Trade-mark Protection for a Fictional Beer

The UK’s Intellectual Property Office (IPO) has issued a trade-mark decision (Trademark Inter-partes Decision O/359/09 [.pdf] – hat tip to Harbottle & Lewis LLP) of significance for the creators of fictional brands: the IPO refused a trade-mark application on the basis that a protectable goodwill interest had arisen in a fictional brand of beer.

Viewers of the long-running English soap opera Coronation Street will recognize the name at the centre of the matter: Newton & Ridley.  N&R is a fictional brewery and brand of beer which is depicted in the fictional Coronation Street world – it is served in the fictional pubs which populate the fictional world, a world replete with N&R bar taps, beer mats, delivery vans and even a fictional history of the business dealings of the N&R brewery.

A company, evidently unaffiliated with ITV (the producer and broadcaster of Coronation Street), called itself Newton & Ridley Beer Company Limited, and filed an application for registration of "Newton & Ridley" in connection with the sale of certain alcoholic beverages (namely, "Beer; ale; lager; stout and porter").  ITV opposed the application, relying on its own registered mark for N&R in the "printed matter" category (which included beer mats), and the goodwill which had accrued to the mark by virtue of ITV’s continuous visual use of the mark in the show since the 1960s.  ITV had also evidently for a number of years sold an actual beer using the name Newton & Ridley until a change in the Ofcom Broadcasting Code earlier this decade made it untenable for ITV to continue such sales.  It was also pointed out by ITV that allowing the third party company to sell the beer using the mark would, because the Ofcom Broadcasting Code prohibits giving "undue prominence" to a product or service, have the perverse result of effectively preventing ITV from continuing to show the N&R brand, which it had created, on its own show.

The IPO accepted the arguments of ITV, recognizing that goodwill had accrued to ITV in respect of the mark not from the sale of beer by ITV (which had stopped in 2005) but from "the exposure of NEWTON & RIDLEY on Coronation Street itself".  The creation and depiction of a fictional brand, in short, can have real world impact and value.  That goodwill and "attractive force" meant that purchasers of the unauthorized Newton & Ridley beer would be confused into thinking it had some connection with the television show.  Accordingly, the mark was not registered.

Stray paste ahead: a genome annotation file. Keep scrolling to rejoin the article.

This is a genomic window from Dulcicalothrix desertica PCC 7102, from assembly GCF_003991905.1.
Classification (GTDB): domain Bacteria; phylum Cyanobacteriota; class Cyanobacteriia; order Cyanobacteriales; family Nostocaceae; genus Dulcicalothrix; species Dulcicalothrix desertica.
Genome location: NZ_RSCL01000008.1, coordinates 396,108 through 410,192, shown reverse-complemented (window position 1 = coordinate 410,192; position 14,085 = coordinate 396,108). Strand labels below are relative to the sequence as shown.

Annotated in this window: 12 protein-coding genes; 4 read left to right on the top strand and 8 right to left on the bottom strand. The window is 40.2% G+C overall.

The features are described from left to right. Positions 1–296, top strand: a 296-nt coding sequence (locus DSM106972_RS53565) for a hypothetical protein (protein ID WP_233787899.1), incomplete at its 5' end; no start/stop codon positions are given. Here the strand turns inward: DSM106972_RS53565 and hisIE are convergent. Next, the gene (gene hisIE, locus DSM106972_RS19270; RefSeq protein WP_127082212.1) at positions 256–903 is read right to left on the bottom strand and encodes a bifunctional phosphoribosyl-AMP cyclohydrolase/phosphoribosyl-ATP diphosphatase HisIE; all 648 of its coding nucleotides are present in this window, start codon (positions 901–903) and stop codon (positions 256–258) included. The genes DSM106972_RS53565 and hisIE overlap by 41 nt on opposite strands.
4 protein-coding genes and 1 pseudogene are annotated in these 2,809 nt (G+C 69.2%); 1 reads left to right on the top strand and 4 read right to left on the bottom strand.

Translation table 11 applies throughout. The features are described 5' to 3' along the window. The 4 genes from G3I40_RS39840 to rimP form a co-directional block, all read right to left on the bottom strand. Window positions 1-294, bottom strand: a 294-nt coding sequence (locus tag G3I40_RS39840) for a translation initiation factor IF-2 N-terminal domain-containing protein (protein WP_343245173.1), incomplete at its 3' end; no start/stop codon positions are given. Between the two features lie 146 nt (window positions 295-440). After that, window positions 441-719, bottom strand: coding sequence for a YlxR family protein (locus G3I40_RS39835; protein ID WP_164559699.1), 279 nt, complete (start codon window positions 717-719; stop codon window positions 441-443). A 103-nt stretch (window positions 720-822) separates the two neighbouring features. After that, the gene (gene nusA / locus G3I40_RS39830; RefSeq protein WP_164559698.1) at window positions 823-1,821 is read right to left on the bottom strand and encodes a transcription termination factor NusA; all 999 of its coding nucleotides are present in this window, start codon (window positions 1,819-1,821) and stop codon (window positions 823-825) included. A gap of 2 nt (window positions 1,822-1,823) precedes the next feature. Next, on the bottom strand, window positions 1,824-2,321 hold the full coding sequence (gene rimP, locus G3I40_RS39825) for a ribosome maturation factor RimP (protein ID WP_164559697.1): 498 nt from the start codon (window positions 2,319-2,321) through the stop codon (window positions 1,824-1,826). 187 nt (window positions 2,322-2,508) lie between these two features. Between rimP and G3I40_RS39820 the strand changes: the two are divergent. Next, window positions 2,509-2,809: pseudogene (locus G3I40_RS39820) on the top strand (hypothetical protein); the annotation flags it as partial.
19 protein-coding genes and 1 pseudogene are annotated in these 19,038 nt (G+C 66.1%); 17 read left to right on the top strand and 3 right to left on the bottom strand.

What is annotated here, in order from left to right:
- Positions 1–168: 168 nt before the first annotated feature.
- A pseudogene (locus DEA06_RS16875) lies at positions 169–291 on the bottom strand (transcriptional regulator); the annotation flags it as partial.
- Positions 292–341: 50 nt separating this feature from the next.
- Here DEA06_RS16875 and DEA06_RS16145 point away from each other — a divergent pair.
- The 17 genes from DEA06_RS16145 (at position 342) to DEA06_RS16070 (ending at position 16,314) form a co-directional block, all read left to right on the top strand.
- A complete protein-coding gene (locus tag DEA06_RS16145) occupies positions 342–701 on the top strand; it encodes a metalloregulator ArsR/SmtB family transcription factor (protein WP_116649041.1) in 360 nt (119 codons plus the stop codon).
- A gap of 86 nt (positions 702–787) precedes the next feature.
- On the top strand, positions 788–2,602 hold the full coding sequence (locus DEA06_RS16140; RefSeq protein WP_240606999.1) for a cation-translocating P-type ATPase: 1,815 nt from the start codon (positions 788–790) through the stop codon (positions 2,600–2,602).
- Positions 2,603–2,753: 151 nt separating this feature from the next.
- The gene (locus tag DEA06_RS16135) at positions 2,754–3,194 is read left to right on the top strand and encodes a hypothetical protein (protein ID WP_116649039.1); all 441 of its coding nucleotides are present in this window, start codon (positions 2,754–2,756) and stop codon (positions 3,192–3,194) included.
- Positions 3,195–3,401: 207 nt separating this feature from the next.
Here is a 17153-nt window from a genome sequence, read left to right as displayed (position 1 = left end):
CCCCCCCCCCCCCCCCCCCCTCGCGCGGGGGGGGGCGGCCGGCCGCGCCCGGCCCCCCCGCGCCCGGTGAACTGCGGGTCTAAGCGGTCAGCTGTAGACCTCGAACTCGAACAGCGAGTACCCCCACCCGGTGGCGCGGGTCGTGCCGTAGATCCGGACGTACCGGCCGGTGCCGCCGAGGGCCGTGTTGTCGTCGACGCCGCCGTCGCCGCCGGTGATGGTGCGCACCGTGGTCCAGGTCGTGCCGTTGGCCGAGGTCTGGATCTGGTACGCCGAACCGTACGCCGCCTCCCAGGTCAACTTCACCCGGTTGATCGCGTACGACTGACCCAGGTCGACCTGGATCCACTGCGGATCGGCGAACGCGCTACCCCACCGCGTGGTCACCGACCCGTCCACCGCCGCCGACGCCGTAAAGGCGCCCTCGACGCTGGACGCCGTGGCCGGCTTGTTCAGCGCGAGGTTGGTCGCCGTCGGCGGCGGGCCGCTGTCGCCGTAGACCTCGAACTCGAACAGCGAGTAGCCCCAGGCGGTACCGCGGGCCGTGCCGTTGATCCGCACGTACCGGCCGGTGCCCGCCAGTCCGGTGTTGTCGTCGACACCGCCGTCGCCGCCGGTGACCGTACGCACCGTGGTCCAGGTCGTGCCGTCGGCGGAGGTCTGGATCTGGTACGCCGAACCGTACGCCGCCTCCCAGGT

The IPO took note of a similar decision reached by the Federal Court of Australia (Twentieth Century Fox Film Corporation and Matt Groening Productions Inc v the South Australian Brewing Co Ltd and Lion Nathan Australia Pty Ltd [1996] FCA 1484) in connection with the sale by a brewery attempting to register a trade-mark for Duff Beer.  Regrettably, no reported cases appear to address the possibility of using Elsinore Beer.

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Bob Tarantino

About Bob Tarantino

Bob Tarantino is Counsel at Dentons Canada LLP and focuses his practice on the interface between the entertainment industries and intellectual property law, with an emphasis on film and television production, financing, licensing, distribution, and IP acquisition and protection. His clients range from artists and independent producers to Canadian distributors and foreign studios and financiers at every stage of the creative process, from development to delivery and exploitation.

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